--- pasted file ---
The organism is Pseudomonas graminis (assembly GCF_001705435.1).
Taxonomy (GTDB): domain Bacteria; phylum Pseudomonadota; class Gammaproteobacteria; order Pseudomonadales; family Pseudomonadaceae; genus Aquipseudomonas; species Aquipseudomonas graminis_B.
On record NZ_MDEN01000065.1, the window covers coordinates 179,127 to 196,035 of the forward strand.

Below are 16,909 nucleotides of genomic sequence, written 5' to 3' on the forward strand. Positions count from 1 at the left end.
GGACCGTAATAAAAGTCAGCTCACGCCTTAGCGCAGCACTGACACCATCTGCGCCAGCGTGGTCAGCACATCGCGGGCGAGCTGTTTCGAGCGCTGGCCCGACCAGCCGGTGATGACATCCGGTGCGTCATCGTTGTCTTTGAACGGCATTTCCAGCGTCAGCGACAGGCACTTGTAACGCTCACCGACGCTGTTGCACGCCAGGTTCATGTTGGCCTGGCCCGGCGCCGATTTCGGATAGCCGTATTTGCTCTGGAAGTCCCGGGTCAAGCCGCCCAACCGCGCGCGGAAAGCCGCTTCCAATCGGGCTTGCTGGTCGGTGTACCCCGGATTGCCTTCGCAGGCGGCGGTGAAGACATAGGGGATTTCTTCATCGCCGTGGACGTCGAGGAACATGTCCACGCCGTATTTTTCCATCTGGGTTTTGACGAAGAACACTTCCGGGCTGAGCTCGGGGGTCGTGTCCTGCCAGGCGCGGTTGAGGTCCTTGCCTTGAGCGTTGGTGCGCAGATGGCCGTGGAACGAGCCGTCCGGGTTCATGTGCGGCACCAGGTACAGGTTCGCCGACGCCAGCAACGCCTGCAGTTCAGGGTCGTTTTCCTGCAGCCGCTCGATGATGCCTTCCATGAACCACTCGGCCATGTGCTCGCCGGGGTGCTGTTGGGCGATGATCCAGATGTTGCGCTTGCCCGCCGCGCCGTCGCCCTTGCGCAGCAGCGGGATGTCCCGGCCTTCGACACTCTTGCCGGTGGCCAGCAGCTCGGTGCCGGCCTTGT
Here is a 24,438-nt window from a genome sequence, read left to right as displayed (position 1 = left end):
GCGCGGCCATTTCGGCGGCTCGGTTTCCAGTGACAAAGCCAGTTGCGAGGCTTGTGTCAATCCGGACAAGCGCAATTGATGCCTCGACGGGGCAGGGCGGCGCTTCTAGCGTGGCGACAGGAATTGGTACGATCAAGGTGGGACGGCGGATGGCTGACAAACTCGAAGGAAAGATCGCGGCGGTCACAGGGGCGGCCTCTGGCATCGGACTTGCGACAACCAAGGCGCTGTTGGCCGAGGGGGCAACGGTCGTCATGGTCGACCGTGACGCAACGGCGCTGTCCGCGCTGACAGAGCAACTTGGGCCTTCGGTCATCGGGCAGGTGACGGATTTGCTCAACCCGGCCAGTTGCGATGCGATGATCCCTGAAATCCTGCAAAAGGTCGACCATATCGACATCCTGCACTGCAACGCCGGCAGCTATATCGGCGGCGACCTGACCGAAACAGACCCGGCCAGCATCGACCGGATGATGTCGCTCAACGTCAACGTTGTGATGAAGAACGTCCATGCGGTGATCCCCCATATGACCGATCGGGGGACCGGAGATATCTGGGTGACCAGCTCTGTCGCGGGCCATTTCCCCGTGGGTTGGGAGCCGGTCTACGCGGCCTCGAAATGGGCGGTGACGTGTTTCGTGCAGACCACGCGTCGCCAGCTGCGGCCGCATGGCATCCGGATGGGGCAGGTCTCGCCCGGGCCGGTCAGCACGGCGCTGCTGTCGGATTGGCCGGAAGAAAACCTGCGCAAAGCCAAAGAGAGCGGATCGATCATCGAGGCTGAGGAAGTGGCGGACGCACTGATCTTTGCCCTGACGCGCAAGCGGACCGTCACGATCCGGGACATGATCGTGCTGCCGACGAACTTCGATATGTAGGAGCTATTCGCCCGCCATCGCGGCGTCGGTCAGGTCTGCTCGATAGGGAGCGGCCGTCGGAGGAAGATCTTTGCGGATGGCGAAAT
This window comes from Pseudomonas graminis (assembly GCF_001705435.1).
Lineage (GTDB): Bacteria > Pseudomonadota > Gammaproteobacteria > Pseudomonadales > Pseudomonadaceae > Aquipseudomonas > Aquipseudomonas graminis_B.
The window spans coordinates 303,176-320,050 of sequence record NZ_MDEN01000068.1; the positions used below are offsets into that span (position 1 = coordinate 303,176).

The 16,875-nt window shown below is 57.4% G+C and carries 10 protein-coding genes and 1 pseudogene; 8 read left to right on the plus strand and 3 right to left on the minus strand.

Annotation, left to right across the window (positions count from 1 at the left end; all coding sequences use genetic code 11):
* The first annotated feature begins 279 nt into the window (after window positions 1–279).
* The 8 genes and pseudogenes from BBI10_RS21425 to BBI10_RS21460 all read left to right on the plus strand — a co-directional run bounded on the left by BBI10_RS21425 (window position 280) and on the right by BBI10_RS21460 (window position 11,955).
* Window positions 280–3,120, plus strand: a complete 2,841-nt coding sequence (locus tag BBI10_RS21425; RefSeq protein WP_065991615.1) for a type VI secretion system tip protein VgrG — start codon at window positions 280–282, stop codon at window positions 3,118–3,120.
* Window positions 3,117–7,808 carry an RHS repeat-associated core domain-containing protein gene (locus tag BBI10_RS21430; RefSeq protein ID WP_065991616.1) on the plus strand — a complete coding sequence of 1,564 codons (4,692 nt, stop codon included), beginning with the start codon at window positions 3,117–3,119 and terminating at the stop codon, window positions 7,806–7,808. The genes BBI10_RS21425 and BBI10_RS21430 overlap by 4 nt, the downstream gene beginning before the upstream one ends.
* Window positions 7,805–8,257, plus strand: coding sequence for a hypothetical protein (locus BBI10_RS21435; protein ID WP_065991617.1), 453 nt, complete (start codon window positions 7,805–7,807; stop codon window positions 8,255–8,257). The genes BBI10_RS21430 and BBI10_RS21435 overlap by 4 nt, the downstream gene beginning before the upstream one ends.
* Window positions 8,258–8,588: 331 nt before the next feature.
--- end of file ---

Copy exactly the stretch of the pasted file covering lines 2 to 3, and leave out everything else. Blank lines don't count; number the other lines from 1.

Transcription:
Taxonomy (GTDB): domain Bacteria; phylum Pseudomonadota; class Gammaproteobacteria; order Pseudomonadales; family Pseudomonadaceae; genus Aquipseudomonas; species Aquipseudomonas graminis_B.
On record NZ_MDEN01000065.1, the window covers coordinates 179,127 to 196,035 of the forward strand.